Compose two separate pieces, one in response to an externally a set brief, the other a free composition (4½ to 6 minutes combined length). Co-curricular The Music Department organises a variety of trips for the Sixth Form throughout the year to enhance students’ experience and understanding of music. Concert performances at major London music venues to hear and see music masterpieces being played have included Aida at ENO, and two concert trips to the Royal Festival Hall to hear the Philharmonia and Royal Philharmonic Orchestras. There also regular Music Tours. University and beyond Music A Level broadens creative and expressive minds in a way no other qualification can. It brings listening, performance and composition to life, engaging analytical investigation, personal expression and creative discovery. The music industry encompasses a vast range of activities in the UK. Colleges, universities and conservatoires serve a wide pool of students who learn skills in performance, composition, technology, recording and production, music administration and music therapy.
• Performance Students must be able to perform music as an instrumentalist or vocalist, as a soloist, and/or part of an ensemble Performing Assessment (35% of overall grade) : a recital (10-12 minutes) as a vocal/instrumental soloist and/or as part of an ensemble. • Composition Students must learn how to develop musical ideas, including extending and manipulating musical ideas, and compose music that is musically convincing.
Head of Philosophy, Religion and Ethics: R.Stevens Philosophy (meaning ‘love of wisdom’ in Greek) investigates critically, rationally and systematically, the assumptions which most of us make about such things as ‘knowledge’, ‘truth’, ‘good’.
Co-curricular We provide opportunities for students to attend relevant subject conferences in London during their study. University and beyond Studying Philosophy is first and foremost about challenging your own beliefs about the world. However, studying Philosophy at university can have many advantages and lead to a whole range of careers or professions in later life.
A good philosopher is someone who doesn’t believe anything without a good reason and who is not prepared to automatically accept something as true or right just because it is widely accepted. It is a subject chosen by students who want the chance to develop a clear, logical mind that can bring light to any discussion.
Philosophy as a discipline helps to develop: – Critical thinking – Evaluation and analysis of complex ideas – Problem solving – Logical thinking and expression – The ability to tease out implications from complex writing – An enquiring mind and a want to look beneath the surface
Course content Examination board: AQA Epistemology (the study of knowledge) Moral Philosophy Paper 1 - 50% Written Examination 3 Hrs - 100 Marks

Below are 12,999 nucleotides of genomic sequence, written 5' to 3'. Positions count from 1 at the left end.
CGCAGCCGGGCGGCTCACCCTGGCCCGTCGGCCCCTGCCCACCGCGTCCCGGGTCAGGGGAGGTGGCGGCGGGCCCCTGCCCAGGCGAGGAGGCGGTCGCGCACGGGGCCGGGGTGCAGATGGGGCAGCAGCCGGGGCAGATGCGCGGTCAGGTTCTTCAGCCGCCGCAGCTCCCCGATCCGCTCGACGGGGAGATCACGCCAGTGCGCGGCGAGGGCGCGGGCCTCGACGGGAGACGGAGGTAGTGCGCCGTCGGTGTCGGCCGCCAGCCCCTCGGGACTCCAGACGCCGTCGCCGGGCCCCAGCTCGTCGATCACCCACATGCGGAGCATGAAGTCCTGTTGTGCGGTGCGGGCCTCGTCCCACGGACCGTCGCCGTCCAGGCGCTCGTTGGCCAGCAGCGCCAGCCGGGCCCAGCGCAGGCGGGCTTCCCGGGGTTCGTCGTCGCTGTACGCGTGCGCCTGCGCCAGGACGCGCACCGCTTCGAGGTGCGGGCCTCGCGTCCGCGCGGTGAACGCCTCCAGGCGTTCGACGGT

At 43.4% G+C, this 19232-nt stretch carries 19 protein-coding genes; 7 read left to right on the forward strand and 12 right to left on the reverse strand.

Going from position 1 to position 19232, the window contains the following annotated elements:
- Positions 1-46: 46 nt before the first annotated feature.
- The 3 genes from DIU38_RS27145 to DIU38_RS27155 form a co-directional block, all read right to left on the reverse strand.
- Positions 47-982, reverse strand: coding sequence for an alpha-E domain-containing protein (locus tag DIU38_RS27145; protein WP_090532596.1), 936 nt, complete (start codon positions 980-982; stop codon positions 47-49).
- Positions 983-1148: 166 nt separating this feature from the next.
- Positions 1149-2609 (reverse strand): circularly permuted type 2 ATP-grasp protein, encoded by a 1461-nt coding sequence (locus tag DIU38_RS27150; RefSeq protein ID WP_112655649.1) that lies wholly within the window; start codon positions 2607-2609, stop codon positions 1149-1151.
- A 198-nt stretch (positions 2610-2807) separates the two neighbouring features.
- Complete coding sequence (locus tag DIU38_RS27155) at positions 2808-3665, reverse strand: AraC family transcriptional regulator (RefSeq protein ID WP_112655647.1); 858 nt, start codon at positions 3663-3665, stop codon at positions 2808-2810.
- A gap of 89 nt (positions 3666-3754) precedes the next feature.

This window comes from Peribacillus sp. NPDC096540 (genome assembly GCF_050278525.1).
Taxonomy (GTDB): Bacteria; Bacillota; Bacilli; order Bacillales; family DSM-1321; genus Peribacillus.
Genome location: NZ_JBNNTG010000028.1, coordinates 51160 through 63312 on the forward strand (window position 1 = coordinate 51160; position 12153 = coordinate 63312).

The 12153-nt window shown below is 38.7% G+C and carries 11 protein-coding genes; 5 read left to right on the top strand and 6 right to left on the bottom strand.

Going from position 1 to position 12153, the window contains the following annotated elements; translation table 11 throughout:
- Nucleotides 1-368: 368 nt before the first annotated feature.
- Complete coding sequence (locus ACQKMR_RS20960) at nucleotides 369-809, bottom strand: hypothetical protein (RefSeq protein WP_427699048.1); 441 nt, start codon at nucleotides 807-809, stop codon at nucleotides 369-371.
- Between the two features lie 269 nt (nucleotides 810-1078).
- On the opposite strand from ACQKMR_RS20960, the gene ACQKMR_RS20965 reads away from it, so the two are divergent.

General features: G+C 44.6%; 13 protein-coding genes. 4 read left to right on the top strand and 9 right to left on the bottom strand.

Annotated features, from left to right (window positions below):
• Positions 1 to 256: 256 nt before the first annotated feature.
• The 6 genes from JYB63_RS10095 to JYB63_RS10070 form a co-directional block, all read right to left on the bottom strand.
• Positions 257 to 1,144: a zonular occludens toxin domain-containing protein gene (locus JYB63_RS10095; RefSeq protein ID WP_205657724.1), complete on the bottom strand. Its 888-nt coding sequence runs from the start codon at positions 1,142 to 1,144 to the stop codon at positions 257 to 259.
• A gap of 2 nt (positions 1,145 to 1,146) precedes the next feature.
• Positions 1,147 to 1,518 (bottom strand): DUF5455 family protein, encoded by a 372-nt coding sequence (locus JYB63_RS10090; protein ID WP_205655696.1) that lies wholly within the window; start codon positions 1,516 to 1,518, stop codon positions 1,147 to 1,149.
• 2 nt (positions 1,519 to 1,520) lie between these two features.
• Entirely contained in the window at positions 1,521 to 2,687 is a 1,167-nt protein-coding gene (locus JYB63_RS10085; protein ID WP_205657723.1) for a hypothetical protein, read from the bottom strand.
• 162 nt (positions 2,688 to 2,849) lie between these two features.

Careers or professions that could be pursued with a Philosophy degree include: – Schools, colleges and universities for teaching and research positions. – Government agencies, advisory bodies and Think Tanks. – Journalism and other creative industries such as advertising
Metaphysics of God Metaphysics of Mind Paper 2 - 50% Written Examination 3 Hrs - 100 Marks
Head of Physics: J. Tilley Have you ever wondered . . . â€“ Why the universe behaves the way it does? â€“ How ultrasound can create a picture? â€“ What are CERN looking for? Physics A Level is one of the most universally accepted qualifications for progression to university. The course content covers the basis of how things work, from the constituent parts of atoms out to the extent of the universe. You will integrate the concepts studied with a range of practical experiments throughout each topic giving the course both an academic and practical focus. You will learn to apply your knowledge of the key concepts to solve problems in a range of different contexts and applications. Physics is one of the top three A Levels in terms of eligibility for degree entry. Course content Examination board: OCR Module 1 Development of practical skills in physics Practical skills are assessed in a written examination as well as the practical endorsement
Module 6 Particles and medical physics Capacitors, electric fields, electromagnetism, nuclear and particle physics,medical imaging There are three written examination papers. There is a separate Practical Endorsement (non examination assessment) which takes place during practical lessons. Co-curricular Students have the opportunity to attend a variety of lectures and conferences at higher education establishments including UCL and Imperial College. There are many opportunities to visit exhibitions where students are encouraged to network with scientists and engineers. There is a proposed trip to Japan to look at up-to-the minute and emerging technologies. University and beyond This A Level is essential for access to physics and engineering courses. It is highly regarded for other subjects such as Medicine, Law and Economics because of the thinking skills and problem solving involved.